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Taxify: New name, same safety risks

Luke Jordan is the CEO of Grassroot, a community organizing tech start-up he founded in 2015. He worked at the World Bank in India from 2011-14, and at McKinsey in China from 2005-10. He writes in his personal capacity, and the views expressed here do not reflect those of Grassroot or any other organization with which he may be affiliated.

The focus on ride-hailing services is shifting, as it should, to the safety of passengers and what the various apps are doing to protect us. If a driver can disappear, with a set of keys or with a passenger, that protection is null and void.

A couple of weeks ago the app known as Taxify changed its name to “Bolt”. The PR spin said this was about diversifying into scooters, or electric cars, or similar. What seems to remain constant though is the app’s less-than-reassuring safety features.

Back in February 2019, after a couple of incidents including an attack in the Western Cape, Taxify published a post about staying safe and was pressured to improve its vetting standards. Talk to any ride-hailing driver and they’ll tell you many a story about these “vetting standards”, and how easy they are to pass. But one thing that would seem vital for the safety of any rider is the ability to find a driver after a trip. If drivers can simply disappear, then any time you take a ride you’re effectively at their mercy.

Unfortunately, there’s clear evidence that Taxify has, in fact, no ability to keep track of its drivers. I had a personal and unambiguous experience of this last week. On Wednesday 27 March, I took a Taxify ride. During that ride, I believe I left my keys in the car. This is, of course, my fault, but the point is what happened afterwards. I finished the trip at 11am, and realised by 2pm that the keys were gone – within three hours. I immediately tried to call the driver using the phone number he had registered on Taxify.

The call to the driver’s registered number went straight to Voicemail lite. I tried again a dozen times in the next 36 hours. Always, straight to Voicemail lite. Clearly, the driver had registered a temporary phone with Taxify, discarded it, and Taxify had no idea that had happened.

I then lodged a support request using the app. First, the support service misread my message, and gave me a standard copy-and-paste answer about losing a phone. I clarified that the issue was my keys, and that I couldn’t get hold of the driver.

The support service then stated they also could not contact the driver. I pointed out that if Taxify cannot trace or contact a driver that is a massive safety risk. They provided no answer. I continued to ask, and received only one further update, on Thursday. The response was “we will use other means to get hold of the driver”.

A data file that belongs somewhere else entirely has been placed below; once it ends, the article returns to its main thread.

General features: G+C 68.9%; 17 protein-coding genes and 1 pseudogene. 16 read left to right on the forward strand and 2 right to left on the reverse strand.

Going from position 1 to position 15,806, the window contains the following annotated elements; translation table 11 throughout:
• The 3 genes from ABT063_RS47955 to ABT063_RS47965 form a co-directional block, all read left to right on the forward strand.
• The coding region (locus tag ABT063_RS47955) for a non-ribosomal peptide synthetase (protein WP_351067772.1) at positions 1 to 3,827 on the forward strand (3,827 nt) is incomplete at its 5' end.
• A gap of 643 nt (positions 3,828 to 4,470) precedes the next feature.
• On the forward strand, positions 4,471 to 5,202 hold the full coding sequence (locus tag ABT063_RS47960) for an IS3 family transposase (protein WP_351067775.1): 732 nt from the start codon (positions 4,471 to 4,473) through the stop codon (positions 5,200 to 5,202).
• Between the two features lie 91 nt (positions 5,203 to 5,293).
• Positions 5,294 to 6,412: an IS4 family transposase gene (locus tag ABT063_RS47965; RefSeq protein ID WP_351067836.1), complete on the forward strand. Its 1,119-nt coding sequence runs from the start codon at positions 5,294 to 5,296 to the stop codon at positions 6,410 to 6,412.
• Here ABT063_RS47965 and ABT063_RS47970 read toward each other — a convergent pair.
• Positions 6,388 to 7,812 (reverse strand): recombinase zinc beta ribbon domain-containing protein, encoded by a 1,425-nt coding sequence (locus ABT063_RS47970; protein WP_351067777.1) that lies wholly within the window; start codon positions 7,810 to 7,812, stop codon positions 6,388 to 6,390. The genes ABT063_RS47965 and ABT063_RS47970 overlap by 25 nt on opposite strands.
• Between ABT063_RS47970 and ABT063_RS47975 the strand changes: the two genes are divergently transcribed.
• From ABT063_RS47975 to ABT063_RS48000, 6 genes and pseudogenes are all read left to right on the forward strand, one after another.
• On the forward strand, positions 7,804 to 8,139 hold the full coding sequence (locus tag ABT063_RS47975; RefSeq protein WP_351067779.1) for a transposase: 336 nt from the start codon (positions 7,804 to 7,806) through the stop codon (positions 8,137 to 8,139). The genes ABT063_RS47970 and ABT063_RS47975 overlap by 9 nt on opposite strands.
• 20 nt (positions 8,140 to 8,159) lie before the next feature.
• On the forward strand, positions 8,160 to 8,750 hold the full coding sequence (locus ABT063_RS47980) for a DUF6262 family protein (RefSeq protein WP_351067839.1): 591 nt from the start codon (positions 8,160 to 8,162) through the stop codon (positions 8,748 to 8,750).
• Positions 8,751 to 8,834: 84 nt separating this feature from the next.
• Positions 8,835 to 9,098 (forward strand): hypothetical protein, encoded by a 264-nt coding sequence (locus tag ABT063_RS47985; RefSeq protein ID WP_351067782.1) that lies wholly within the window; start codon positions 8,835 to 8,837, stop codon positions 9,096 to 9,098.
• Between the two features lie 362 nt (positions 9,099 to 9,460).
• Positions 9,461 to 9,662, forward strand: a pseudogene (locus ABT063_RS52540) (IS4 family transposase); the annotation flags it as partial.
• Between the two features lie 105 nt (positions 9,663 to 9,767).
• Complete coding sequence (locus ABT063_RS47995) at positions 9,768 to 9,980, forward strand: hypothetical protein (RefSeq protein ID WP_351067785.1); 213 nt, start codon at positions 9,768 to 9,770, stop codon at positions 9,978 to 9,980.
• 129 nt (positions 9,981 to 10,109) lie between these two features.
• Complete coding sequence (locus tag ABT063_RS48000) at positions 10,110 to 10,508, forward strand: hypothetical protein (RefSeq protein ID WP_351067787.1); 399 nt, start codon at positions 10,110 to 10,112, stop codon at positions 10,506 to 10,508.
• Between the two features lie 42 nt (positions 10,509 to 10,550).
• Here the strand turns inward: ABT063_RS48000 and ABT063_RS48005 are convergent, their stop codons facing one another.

Despite a dozen further requests for clarity about where the driver was, I received no further responses from customer support for several days. Finally, on Sunday, I received a message that Taxify still could not find the driver, but to quote:

On the other hand, I am sharing with you your driver’s phone number so you can contact him directly.”

They then sent me the same non-functional phone number I had already tried for days, proving Taxify (or Bolt) does not have any backup phone number. There is also no apparent means to escalate within the support service in the app. I emailed Taxify/Bolt’s press and Johannesburg offices and received no response.

It seems therefore undeniable that Taxify/Bolt does not have the ability to reliably track its drivers. Drivers can disappear and become unreachable, within two hours of a ride. It also does not have the ability to spot or escalate issues to do with tracking or tracing drivers.

Luckily, this is an issue merely of some keys, and the driver did not pick me up at home. But if I had been abducted, or worse, Bolt would clearly have no ability to find me, because it cannot reliably find its drivers, either a few hours after a ride or two days later.

For the past few years, the dominant issue with ride-hailing has been about the violence waged by metered taxis and the lack of regulation. Now, at least in some places, the metered taxis seem to have given up. A National Land Transport Bill is on its way through Parliament and should finally put in place some regulatory oversight. The focus is shifting, as it should, to the safety of passengers and what various apps are doing to protect us.

If a driver can disappear, with a set of keys or with a passenger, that protection is null and void. In the UK, Uber was provisionally banned from London when it could not show it was taking safety seriously. Whether now or under the new bill, the case seems clear for Bolt or Taxify to have its licence suspended until it can prove that it can keep track of its drivers.

In the meantime, even if it is usually a little cheaper than its competition, it might be worth remembering that the R10 saved on the ride or the hassle saved from driving might come at the expense of disappearing. DM


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